Naturally, our results alone are insufficient to conclude whether mandatory disclosure is appropriate, because such a determination will require a careful cost benefit analysis. Our analysis, however, offers the following additional insights to inform this cost benefit discussion. Among our treatment sample firms that ultimately cease to continue as a going concern, in only 38% of the cases managers discuss the possibility of ceasing as a going concern. This seemingly low percentage is potentially consistent with the view that managers could do more to inform markets about a firm’s uncertainty related to continuing as a going concern. However, the current voluntary disclosure frequencies by management regarding the ability to continue as a going concern are slightly below what auditors currently provide and already outpace what we observe under the mandatory disclosure regime in Canada. In particular, auditors of our treatment firms issued a going concern opinion in only 43.5% of the cases. A recent study by the Staff on the Ontario Securities Commission using a sample of firms that ceased operations in Canada (OSC STAFF NOTICE 52-719 Going Concern Disclosure Review), where going concern disclosures are currently mandatory, only 27% had specific going concern disclosure in their MD&A prior to bankruptcy.

It is worth noting that while managers may not provide information regarding going concern when it is warranted, we also find that in 8% of the control sample (where firms continue to remain a going concern), managers discuss going concern problems. This suggests that even managers face inherent difficulties in predicting bankruptcy. When examining the time series predictive ability of the financial variables and MD&A disclosures we find intriguing results. Despite the inherent difficulty that always surrounds the prediction of uncertain future events we find that the relative ability of voluntary textual MD&A disclosures over financial variables to predict bankruptcy improves as the prediction horizon increases. That is, the predictive accuracy of a model including only voluntary textual MD&A disclosure (financial statement ratios) is 85% (90%) in the year prior to bankruptcy. Three years prior to bankruptcy, not surprisingly, the predictive ability of voluntary MD&A disclosure (financial statement ratios) decreases to 73% (66%). What is intriguing, however, is that the MD&A disclosures become more predictive relative to financial ratios. While financial ratios are incrementally better predictors of bankruptcy closer to the date of bankruptcy, management opinions and linguistic tone provide relatively more information content three years prior to bankruptcy. This suggests that textual MD&A disclosures are leading indicators of bankruptcy with an overall diagnostic accuracy of 73%. This finding continues to hold when we evaluate the incremental predictive ability of MD&A relative to other predictors.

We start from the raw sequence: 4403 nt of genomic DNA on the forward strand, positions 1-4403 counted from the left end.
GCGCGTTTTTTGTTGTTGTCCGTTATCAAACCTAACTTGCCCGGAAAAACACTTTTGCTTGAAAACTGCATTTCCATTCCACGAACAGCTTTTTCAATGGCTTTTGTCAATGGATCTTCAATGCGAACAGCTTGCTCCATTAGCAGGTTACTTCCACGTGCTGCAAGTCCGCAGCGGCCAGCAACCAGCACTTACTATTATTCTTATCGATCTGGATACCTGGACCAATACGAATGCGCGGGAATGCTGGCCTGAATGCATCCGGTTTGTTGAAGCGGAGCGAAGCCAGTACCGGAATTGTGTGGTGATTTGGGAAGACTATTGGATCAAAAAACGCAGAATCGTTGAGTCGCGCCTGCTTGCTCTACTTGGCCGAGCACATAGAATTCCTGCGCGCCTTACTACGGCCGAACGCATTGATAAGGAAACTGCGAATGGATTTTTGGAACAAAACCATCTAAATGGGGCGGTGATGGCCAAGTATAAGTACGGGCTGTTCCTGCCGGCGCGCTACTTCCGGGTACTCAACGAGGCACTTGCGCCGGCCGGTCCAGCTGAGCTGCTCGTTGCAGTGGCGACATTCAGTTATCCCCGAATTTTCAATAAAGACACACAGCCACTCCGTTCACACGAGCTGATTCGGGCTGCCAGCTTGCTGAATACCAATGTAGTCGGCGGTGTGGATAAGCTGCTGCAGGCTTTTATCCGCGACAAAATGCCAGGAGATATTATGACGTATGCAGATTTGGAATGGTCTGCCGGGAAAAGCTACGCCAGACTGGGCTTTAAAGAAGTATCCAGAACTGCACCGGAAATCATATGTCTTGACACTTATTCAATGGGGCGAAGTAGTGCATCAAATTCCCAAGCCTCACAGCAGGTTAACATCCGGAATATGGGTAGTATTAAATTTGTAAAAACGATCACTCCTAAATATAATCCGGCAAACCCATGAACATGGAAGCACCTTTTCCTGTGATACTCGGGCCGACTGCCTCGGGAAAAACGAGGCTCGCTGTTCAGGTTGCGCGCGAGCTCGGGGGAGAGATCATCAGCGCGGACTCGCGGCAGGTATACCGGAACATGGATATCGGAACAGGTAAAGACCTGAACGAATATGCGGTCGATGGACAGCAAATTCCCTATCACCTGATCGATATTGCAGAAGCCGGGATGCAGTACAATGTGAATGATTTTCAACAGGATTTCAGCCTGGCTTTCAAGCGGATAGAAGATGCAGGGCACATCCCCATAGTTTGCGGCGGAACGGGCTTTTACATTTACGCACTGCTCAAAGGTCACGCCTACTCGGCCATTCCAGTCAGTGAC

Although our evidence does not directly speak to whether mandating going concern disclosures by management would improve the predictive power of MD&A disclosure, at a minimum our findings suggest that the voluntary MD&A disclosures in firms’ financial statements provide important insights over financial ratios in assessing a firm’s ability to continue as a going concern. In addition to providing important and timely insights into the current regulatory debate, this study more generally adds to the literature on the informativeness of the MD&A (Brown and Tucker, 2011; Feldman et al. 2010; Cole and Jones 2005), to the bankruptcy prediction literature (Altman 1968; Ohlson 1980; Zmijewski 1984; Shumway 2001; Beaver et al. 2005; Beaver et al. 2012), and to the literature studying the boundaries of the auditor with respect to going concern assessments (Carson et al. 2012). The study also adds to the growing literature on the importance of qualitative disclosure using automated linguistic techniques (Tetlock 2007; Tetlock et al. 2008; Li 2010) and in particular fills the void noted by Li (2011) that linguistic analysis may be useful for bankruptcy prediction.

The full paper is available for download here.